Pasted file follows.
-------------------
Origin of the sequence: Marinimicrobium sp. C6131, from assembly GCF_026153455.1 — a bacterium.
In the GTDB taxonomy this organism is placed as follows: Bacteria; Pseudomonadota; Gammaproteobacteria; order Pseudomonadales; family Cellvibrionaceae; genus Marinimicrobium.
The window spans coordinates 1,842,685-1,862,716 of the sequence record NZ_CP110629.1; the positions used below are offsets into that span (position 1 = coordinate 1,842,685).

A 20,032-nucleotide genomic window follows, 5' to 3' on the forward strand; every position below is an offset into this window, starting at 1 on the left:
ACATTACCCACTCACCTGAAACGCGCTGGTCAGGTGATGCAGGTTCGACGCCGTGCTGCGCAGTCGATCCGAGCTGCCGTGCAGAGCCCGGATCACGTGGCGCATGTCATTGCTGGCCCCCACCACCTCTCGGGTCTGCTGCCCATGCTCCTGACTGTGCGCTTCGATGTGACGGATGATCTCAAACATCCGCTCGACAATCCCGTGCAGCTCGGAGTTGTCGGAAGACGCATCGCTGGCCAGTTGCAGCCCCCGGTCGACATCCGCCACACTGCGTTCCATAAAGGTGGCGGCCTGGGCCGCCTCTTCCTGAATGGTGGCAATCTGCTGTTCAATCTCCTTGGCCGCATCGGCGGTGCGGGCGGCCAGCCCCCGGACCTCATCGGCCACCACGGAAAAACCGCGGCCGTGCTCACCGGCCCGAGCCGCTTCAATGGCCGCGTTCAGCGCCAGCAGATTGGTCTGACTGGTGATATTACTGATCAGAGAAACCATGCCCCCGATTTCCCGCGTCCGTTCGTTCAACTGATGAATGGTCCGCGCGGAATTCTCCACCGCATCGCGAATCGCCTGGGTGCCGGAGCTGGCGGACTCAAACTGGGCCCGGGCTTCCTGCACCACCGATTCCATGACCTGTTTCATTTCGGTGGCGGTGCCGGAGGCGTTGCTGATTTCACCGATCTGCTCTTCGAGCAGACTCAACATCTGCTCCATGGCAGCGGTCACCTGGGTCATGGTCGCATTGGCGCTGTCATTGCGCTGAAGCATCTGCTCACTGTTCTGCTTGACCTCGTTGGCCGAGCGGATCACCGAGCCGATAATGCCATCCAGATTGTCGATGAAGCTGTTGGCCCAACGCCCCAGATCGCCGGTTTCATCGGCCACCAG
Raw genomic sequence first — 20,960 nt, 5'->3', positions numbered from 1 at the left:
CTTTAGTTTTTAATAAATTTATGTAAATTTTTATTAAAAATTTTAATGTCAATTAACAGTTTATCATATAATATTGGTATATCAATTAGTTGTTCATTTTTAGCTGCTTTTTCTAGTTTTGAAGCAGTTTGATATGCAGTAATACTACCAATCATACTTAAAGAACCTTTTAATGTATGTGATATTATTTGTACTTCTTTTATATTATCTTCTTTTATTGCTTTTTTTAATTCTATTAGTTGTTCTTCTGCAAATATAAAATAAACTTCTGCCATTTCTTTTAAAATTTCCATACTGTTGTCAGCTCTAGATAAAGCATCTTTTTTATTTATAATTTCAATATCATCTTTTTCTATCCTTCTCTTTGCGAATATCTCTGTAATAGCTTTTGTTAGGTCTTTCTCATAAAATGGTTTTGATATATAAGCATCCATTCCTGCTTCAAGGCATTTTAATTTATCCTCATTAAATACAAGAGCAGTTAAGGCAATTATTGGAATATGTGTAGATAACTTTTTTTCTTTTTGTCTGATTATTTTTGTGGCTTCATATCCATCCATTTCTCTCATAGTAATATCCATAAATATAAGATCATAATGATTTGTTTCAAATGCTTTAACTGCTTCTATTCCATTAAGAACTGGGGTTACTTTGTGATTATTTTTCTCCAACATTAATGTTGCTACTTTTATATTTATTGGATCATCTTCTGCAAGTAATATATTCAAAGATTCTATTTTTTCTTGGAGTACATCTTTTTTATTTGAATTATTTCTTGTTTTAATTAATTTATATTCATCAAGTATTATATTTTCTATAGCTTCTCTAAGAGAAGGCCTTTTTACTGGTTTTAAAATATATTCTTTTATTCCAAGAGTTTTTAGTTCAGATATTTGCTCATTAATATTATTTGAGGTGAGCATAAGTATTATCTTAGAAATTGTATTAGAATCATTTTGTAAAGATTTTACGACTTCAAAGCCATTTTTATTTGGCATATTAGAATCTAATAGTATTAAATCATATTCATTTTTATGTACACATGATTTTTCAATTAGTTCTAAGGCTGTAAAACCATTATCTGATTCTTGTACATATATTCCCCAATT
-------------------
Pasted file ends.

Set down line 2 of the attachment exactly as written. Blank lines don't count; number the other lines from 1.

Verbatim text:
In the GTDB taxonomy this organism is placed as follows: Bacteria; Pseudomonadota; Gammaproteobacteria; order Pseudomonadales; family Cellvibrionaceae; genus Marinimicrobium.